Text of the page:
Although the Met does have a great decorative arts collection, just think of how Frick gathered his  to decorate his mansion. What the Frick has meant to me is its personal, magnificent, historic works. While studying interior design at the New York School of Interior Design, I spent many hours and days studying, sketching and absorbing history. Housed on Fifth Avenue in his former home, the private collection of Henry Frick is the perfect escape from the larger galleries and museums. This is a great spot to unwind after a long morning walking and of course enjoying the shops, the people and the architecture.

Conservatory

Conservatory

The central conservatory space can be peaceful and relaxing. Try to time your visit with one of the free talks provided. The museum staff is knowledgeable. The audio guide excellent.

In 1910, Frick purchased property at Fifth Avenue and 70th Street to construct a mansion, now known as The Frick Collection. Built to a massive size and covering a full city block, Frick told friends he was building it to “make rival Carnegie’s place look like a miner’s shack.”

Frick collection gallery

Frick collection gallery

To this day, the Frick Collection is home to one of the finest collections of European paintings in the United States. It contains many works of art dating from the pre-Renaissance up to the post-Impressionist eras, but in no logical or chronological order. It includes several very large paintings by J. M. W. Turner and John Constable.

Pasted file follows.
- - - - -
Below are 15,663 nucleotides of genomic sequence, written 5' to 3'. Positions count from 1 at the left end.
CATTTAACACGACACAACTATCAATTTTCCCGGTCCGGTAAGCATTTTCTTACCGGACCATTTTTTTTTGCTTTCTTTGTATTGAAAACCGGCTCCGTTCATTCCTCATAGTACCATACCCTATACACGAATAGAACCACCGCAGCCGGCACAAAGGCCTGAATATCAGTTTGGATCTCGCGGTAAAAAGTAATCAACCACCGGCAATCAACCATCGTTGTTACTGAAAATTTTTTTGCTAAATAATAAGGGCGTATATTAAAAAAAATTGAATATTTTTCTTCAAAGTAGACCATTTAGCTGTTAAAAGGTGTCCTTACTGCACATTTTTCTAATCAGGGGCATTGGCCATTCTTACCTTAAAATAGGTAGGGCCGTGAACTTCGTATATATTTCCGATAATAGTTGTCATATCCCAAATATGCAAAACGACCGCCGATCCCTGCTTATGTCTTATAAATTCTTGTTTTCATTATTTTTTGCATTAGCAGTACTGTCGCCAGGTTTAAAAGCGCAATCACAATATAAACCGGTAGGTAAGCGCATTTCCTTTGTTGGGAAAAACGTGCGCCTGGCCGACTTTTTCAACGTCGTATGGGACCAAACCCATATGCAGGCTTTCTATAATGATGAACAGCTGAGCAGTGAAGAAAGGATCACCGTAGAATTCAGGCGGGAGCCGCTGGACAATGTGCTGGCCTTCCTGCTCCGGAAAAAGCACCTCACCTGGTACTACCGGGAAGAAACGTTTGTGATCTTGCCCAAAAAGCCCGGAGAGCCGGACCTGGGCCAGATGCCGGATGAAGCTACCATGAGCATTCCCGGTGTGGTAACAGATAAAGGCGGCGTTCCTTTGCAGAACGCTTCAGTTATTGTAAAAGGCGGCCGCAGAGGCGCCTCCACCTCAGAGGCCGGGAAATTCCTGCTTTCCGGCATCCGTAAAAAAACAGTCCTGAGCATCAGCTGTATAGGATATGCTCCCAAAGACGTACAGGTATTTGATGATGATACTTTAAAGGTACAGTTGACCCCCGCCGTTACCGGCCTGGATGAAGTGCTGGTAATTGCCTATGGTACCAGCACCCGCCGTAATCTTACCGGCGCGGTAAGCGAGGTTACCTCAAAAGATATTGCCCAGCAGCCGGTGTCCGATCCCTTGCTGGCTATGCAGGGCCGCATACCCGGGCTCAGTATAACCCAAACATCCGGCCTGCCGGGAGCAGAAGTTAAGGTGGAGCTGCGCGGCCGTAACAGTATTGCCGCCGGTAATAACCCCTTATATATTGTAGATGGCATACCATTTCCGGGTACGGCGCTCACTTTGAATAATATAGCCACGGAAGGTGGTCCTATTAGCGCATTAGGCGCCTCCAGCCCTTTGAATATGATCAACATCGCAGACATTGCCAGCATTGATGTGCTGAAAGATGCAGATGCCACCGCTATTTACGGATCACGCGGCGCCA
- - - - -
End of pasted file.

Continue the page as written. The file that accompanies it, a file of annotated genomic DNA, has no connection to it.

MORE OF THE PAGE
Living room

Living room

In addition to paintings, it also contains exhibitions of carpets, porcelain, sculptures, and period furniture. Frick continued to live at both his New York mansion and at Clayton until his death in 1919.

Frick and his wife Adelaide had booked tickets to travel back to New York on the inaugural trip of the Titanic, along with J.P. Morgan. The couple canceled their trip after Adelaide sprained her ankle in Italy and missed the disastrous voyage.

What are you thoughts? Is bigger better? Should they stretch their wings and make another New York behemoth out of this charming historic mansion?

SO–YOU WANT TO BE A WRITER!

PRESS RELEASE

For Immediate Release

Connecticut Writers Welcome Bestselling Suspense Author to Teach Multi-Day Workshop

Cherry Adair to teach master class workshop to writers of all genres this fall

Meriden, CT–July 28, 2014–Connecticut Romance Writers of America (CTRWA) is pleased to announce they will be welcoming author Cherry Adair